Sunday, August 11, 2013
The Spectacular Now (**)
Directed by James Ponsoldt
Before my screening for The Spectacular Now, one of the film's screenwriters, Michael H. Weber, gave a brief introduction in which he spoke of the film as something that he and his co-writer, Scott Neustadter, saw as a blatant reaction to what was happening with high school movies. They wanted to deviate away from the vampires and witches that have plagued the teenaged romances of today's cinemas. Weber and Neustadter also wrote (500) Days of Summer, one of the best romantic comedies in several decades, but where Summer made expert use of several visual gimmicks - and a star-turning performance from Joseph Gordon-Levitt - The Spectacular Now tries to run almost exclusively on sincerity, a tried-and-true tale of the ne'er-do-well finding his way. Gone are the bells and whistles, and hello are the melodramatic soliloquies.
Sutter (Miles Teller) is eighteen, approaching the end of high school and is a full blown alcoholic. After a grave miscommunication, he is dumped by his girlfriend, Cassidy (Brie Larson), and he fills that absence with harder partying and heavier drinking. Everybody knows Sutter and everyone loves him. He's charming, handsome in a boyish way, and seems to actually care about the people around him. For someone so popular, it's surprising that he's never mean or condescending. But for all the love pouring out, there isn't a whole lot coming in. Cassidy is gone, and their love appeared superficial anyway, considering how quickly she makes her move for the town's superstar athlete. Sutter's only solace seems to come from his flask, which never leaves his side. So far into drinking has Sutter fallen, that he even wakes up one morning without his car, strewn across a stranger's front lawn.
This particular lawn, though, belongs to Amy Finecky (Shailene Woodley), a fellow student at Sutter's high school. She recognizes him, but he doesn't even realize they go to school together. Sutter, ever the charmer, convinces her to let him help with her newspaper route - and help him find his car in the process - and then tells her that he'd like to have lunch with her. Sutter's friend, Ricky (Masam Holden), calls him out quickly: does Sutter really wanna be the guy who breaks Amy Finecky's heart? How interested can he possibly be in a girl who doesn't drink or dance and is good at math? But Amy is sweet, and awkward in that endearing teenage girl kind of way. And more than anything, she really likes him. For the first time, someone provides Sutter with the same amount of enthusiasm that he usually reserves for everyone else. She might even love him, but Sutter isn't sure if he's ready to accept what Amy is willing to offer.
Spectacular Now is at odds with itself most of the time. At once, it seems drawn toward the hard-boiled reality of 1970's cinema, while also trying to retain the sentimentality of the John Hughes movies of the 1980's. Either way, it doesn't really feel like a movie from today, which is fine enough if it didn't feel like it was trying so hard to be just that. Too often, scenes present the opportunity for tension only to squash it prematurely. Consider a scene early in the film, when Cassidy's new boyfriend, Marcus (Dayo Okeniyi) shows up at Sutter's job to confront him about what he still may or may not be doing with Cassidy. Before anyone even raises their dukes, the confrontation is diffused as Sutter drowns Marcus in compliments, making you wonder what the scene was even trying to accomplish to begin with. Later in the film there is a more serious occurrence - so serious that it should bring on a reckoning of Sutter's character. But that too is bypassed too easily, and its hard to not to get frustrated by how many people bend over backwards for Sutter.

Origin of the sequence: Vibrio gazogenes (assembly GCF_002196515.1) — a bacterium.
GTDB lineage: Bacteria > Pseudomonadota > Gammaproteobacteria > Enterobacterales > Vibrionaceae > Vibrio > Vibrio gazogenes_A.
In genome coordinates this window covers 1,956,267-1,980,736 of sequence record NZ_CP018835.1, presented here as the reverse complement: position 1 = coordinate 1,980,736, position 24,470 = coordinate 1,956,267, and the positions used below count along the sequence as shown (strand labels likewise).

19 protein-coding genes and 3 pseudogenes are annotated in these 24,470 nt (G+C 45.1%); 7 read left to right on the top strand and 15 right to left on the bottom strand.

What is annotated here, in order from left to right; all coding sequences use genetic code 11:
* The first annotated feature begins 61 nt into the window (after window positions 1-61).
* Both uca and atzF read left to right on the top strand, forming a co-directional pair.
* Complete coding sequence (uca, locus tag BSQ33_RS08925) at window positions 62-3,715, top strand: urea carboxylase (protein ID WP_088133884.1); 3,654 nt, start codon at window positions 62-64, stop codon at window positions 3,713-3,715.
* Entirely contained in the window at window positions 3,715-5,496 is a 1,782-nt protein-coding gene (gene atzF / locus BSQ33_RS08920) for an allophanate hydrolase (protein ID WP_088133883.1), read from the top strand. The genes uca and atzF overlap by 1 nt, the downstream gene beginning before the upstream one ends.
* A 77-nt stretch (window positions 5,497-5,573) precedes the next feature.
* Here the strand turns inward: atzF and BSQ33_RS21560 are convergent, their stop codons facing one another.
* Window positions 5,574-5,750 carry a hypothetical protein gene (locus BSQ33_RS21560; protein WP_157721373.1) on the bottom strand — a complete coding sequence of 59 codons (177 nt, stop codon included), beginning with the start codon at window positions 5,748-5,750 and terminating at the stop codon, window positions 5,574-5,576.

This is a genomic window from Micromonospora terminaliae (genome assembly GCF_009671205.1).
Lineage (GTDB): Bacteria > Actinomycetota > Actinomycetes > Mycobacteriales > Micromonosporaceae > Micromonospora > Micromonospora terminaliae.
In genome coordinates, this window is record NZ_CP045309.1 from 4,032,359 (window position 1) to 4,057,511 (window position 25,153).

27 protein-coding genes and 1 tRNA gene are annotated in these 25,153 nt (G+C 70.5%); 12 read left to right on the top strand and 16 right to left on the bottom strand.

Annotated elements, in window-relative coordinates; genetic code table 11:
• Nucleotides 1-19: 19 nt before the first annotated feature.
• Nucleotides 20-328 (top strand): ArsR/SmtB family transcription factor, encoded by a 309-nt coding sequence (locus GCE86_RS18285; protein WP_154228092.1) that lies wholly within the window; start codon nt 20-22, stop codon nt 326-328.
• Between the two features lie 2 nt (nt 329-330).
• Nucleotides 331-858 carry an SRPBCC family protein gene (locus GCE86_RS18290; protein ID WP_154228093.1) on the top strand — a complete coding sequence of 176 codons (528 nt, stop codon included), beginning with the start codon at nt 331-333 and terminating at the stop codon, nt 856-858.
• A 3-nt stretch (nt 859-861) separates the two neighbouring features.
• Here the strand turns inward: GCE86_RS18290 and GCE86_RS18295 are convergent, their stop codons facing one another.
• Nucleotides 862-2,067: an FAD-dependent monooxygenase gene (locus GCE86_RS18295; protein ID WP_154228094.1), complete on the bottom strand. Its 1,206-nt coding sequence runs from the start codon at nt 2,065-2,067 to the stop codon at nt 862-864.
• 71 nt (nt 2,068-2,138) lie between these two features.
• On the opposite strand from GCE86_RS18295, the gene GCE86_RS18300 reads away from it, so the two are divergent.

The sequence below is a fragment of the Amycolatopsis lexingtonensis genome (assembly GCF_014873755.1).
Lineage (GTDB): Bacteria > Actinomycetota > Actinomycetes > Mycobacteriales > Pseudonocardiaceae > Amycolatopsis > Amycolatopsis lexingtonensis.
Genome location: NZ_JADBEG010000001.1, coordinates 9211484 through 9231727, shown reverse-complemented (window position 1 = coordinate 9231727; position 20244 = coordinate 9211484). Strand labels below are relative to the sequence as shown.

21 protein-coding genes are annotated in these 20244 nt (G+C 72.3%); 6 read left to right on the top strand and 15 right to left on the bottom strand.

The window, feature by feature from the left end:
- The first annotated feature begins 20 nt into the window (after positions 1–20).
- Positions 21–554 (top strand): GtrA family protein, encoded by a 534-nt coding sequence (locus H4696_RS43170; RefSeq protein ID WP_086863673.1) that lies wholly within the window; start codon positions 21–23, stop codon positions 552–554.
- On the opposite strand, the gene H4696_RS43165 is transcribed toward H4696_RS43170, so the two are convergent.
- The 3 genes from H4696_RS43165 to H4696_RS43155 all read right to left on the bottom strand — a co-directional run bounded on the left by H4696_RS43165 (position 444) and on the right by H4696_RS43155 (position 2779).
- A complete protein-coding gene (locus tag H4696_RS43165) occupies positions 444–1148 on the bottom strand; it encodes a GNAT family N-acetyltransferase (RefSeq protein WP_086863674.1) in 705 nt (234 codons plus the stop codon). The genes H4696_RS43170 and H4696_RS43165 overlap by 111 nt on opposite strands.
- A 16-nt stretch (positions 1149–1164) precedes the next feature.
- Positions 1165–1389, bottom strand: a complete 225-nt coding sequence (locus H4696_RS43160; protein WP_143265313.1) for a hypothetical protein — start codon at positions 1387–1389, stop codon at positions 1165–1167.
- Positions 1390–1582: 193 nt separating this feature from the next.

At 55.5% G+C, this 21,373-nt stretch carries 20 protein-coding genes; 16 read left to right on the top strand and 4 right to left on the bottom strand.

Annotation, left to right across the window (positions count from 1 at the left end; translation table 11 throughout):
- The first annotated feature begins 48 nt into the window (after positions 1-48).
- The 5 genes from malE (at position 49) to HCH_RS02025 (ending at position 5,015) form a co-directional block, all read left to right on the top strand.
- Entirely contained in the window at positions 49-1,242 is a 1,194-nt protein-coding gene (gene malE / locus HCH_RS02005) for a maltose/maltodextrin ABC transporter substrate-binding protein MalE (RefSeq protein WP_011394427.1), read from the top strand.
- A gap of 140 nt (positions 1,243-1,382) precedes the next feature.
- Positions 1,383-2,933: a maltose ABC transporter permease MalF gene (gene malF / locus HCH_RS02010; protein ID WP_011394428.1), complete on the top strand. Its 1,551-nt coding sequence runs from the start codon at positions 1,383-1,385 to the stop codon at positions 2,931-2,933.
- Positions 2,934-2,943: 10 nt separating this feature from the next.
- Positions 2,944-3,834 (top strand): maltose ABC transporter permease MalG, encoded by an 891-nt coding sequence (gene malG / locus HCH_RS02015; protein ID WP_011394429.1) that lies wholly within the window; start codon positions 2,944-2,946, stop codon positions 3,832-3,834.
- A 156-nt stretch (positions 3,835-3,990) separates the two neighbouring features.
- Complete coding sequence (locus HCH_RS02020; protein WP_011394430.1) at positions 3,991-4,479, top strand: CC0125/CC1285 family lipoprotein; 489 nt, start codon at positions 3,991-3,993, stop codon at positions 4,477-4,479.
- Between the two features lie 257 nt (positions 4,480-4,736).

But Teller and Woodley have terrific chemistry. The film continues a depressingly lazy trend of taking a beautiful girl - Woodley - and putting her in frumpy jeans so that we can believe she's not beautiful. It's a credit to Woodley that this never becomes too apparent. The screenplay betrays the character of Amy Finecky in several ways I feel, especially by the end, but Woodley is so terrific here - a mixed bag of bubbly giggles and insecurity. Her sweetness is radiant, but not overwhelming. If you love her character at all, you probably won't care for the ending. Teller is just as good, and the screenplay gives him a whole lot more to work with. Some people are jerks because they're bad people, while others are just so nice that they can't help but say no until the worst possible moment. Sutter is the latter, and Teller does a great job of showing the dough-eyed naivete behind the cool demeanor.
I found Sutter's character to be a lot sadder than this movie suggests. Alcoholism is nothing to shrug your shoulders at and Sutter suffers it at eighteen. This movie needed to decide whether or not it wanted to be about Sutter's alcoholism or if it wanted to be about Sutter and Amy. Instead it's only half about both and I don't think it dedicates the proper attention to either half. But Teller and Woodley are two of the best young actors we have and their both really committed here. Teller has been charming in films for years, but this is the first time he's really been given the responsibility of a lead role. There's a sort of Gordon-Levittish appeal with his uncommon good looks and surprising tact with comedy. Woodley very nearly snagged an Oscar nomination in The Descendants two years ago, where she played a straying teenaged girl sexed up to the point of discomfort. Amy Finecky is not even on the same planet as her character in The Descendants. I'd look forward to seeing Teller and Woodley play characters from several other planets, but hopefully those planets have better screenplays.